When you use another person’s writing or ideas you must have a citation, either in the form of a footnote, endnote, or MLA style citation. Borrowing the ideas or words of others without acknowledgement is plagiarism and will, at minimum, result in a zero for the assignment and probably an 'F' for the course. Please see the plagiarism policy in the Course Outline for more information on this. You should quote only when necessary, keep quotes short, and mark them as quotations. Do not turn in a paper that is merely a collection of large block quotes interspersed with your own words.
Weekly Discussion Questions
Over the course of the semester you need to participate in ten discussions (each worth 20 points or 2% of your grade). First, answer that week's discussion question in a short (3-4 substantial paragraphs) essay based on the readings in the textbooks, particularly the documents and essays in Chambers and Piehler, Major Problems in American Military History. These essays are intended to support class discussion, are due as specified in the course calendar or checklist. They may not be made up for any reason. Eleven are scheduled in the syllabus, plus an extra credit assignment, to accommodate emergency situations. If you participate in all eleven discussions, your instructor will drop your lowest discussion grade. These essays are to be posted to the appropriate course Discussion List as your initial post to the discussion. In writing these essays you must do two things: 1) prove you have actually done the reading for that week, and 2) articulate and support a clear thesis. In other words, answer that week's question and support it with evidence, details, and facts from the readings (and any other sources you choose). Students who take these seriously generally do better on the exams. Obviously, what you write needs to be your own work.
One you have answered a particular discussion, you must participate in the discussion that follows. Be sure to post to several different students and use these posts to explore that week's topic (or the broader subject) in more detail. Specific discussion instructions are available inside the course. Post early, thoughtfully, and often to the discussions to maximize this portion or your grade.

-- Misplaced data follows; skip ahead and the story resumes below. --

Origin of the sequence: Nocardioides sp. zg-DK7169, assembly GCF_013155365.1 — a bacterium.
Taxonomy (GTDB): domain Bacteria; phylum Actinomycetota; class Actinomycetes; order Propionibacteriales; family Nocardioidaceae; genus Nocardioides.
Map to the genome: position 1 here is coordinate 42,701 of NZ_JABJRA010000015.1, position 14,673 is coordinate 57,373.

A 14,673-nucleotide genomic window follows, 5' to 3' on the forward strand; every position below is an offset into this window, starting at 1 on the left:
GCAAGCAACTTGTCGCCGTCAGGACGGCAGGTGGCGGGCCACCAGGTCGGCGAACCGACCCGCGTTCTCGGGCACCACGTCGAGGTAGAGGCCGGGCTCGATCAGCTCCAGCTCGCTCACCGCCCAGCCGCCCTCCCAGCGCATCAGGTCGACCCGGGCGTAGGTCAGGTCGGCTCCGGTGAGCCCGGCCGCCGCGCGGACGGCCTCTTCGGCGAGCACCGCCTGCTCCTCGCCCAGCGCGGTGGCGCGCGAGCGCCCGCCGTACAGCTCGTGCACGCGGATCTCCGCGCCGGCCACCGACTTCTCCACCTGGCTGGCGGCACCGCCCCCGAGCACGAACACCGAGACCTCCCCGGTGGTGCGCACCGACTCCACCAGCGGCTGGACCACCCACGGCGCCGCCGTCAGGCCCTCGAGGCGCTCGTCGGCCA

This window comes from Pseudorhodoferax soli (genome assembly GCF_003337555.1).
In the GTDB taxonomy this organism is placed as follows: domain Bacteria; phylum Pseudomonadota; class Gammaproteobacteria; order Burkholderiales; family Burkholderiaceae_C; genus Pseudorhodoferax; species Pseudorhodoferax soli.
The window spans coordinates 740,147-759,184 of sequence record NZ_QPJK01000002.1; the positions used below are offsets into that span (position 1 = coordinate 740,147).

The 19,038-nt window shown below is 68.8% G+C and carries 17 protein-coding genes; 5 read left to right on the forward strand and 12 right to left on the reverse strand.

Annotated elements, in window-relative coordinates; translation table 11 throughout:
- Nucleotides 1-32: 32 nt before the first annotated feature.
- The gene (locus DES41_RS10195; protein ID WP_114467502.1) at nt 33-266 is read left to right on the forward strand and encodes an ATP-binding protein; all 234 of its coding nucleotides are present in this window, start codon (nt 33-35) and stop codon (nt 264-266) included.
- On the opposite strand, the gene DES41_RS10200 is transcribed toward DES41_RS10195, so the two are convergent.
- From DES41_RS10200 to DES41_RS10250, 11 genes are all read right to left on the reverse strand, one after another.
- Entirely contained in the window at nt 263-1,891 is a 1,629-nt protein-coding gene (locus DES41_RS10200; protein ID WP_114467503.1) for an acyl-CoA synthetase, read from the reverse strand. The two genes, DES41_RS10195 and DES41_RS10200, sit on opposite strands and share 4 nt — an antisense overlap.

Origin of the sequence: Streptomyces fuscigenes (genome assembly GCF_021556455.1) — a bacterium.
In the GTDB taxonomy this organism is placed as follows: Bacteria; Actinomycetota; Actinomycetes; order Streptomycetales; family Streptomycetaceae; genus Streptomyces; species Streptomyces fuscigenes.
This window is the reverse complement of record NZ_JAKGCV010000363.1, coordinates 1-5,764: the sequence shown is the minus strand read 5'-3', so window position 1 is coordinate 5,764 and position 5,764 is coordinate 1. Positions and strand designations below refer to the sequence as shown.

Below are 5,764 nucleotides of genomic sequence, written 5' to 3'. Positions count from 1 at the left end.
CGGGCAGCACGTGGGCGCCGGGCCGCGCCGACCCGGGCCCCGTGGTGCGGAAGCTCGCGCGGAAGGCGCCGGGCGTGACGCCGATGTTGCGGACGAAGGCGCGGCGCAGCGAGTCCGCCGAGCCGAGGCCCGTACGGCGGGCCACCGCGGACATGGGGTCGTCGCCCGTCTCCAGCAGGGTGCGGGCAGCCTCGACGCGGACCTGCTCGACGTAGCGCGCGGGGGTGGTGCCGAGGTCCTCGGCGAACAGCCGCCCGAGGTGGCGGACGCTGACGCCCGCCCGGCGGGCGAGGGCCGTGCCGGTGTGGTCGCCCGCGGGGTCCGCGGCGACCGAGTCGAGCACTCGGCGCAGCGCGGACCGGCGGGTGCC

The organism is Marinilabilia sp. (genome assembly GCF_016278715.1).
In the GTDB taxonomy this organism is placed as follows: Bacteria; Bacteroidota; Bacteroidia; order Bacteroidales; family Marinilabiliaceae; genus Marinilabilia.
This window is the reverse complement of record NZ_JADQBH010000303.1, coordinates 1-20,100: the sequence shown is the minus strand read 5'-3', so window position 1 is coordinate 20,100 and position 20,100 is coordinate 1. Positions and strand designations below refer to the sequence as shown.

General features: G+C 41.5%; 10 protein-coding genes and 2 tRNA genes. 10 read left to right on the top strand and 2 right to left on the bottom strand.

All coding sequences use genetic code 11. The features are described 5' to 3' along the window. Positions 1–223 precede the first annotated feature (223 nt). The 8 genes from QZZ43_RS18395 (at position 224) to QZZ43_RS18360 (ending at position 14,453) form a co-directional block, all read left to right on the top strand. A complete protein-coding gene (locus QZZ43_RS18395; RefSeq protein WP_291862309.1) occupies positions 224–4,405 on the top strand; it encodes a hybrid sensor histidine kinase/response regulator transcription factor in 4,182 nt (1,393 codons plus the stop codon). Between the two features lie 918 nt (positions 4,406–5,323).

|Midterm Exam||250 points|
|Comparative Book Review||250 points|
|Discussion Participation (10 discussions @ 20 pts each)||200 points|
|Final Exam||300 points|
|F||less than 600|
Any plagiarism will, at the discretion of the instructor, result in an F for this course.
Discussion essays are due in most weeks (generally by Thursday, though your instructor may specify another date), and regular participation in discussions is expected. The midterm exam will be due at the end of week seven (five in the summer) and the final exam at the end of the course. The comparative book review will be due roughly between the midterm and the final exam. The exact due dates will be specified in the 'Dropbox' and the course calendar and may vary slightly between different instructors.
Students must participate in the various online discussion areas.
Course Ground Rules
The following two statements (1., 2.) were derived from the TBR System-wide Student Rules document, released January 2012:
RULES OF THE TENNESSEE BOARD OF REGENTS STATE UNIVERSITY AND COMMUNITY COLLEGE SYSTEM OF TENNESSEE SYSTEMWIDE STUDENT RULES CHAPTER 0240-02-03 STUDENT CONDUCT AND DISCIPLINARY SANCTIONS
1. Standards of Conduct:
- Students are required to adhere to the same professional, legal and ethical standards of conduct online as on campus. In addition, students should conform to generally accepted standards of "netiquette" while sending e-mail, posting comments to the discussion board, and while participating in other means of communicating online. Specifically, students should refrain from inappropriate and/or offensive language, comments and actions.
- In their academic activities, students are expected to maintain high standards of honesty and integrity. Academic dishonesty is prohibited.
Such conduct includes, but is not limited to:
- an attempt by one or more students to use unauthorized information in the taking of an exam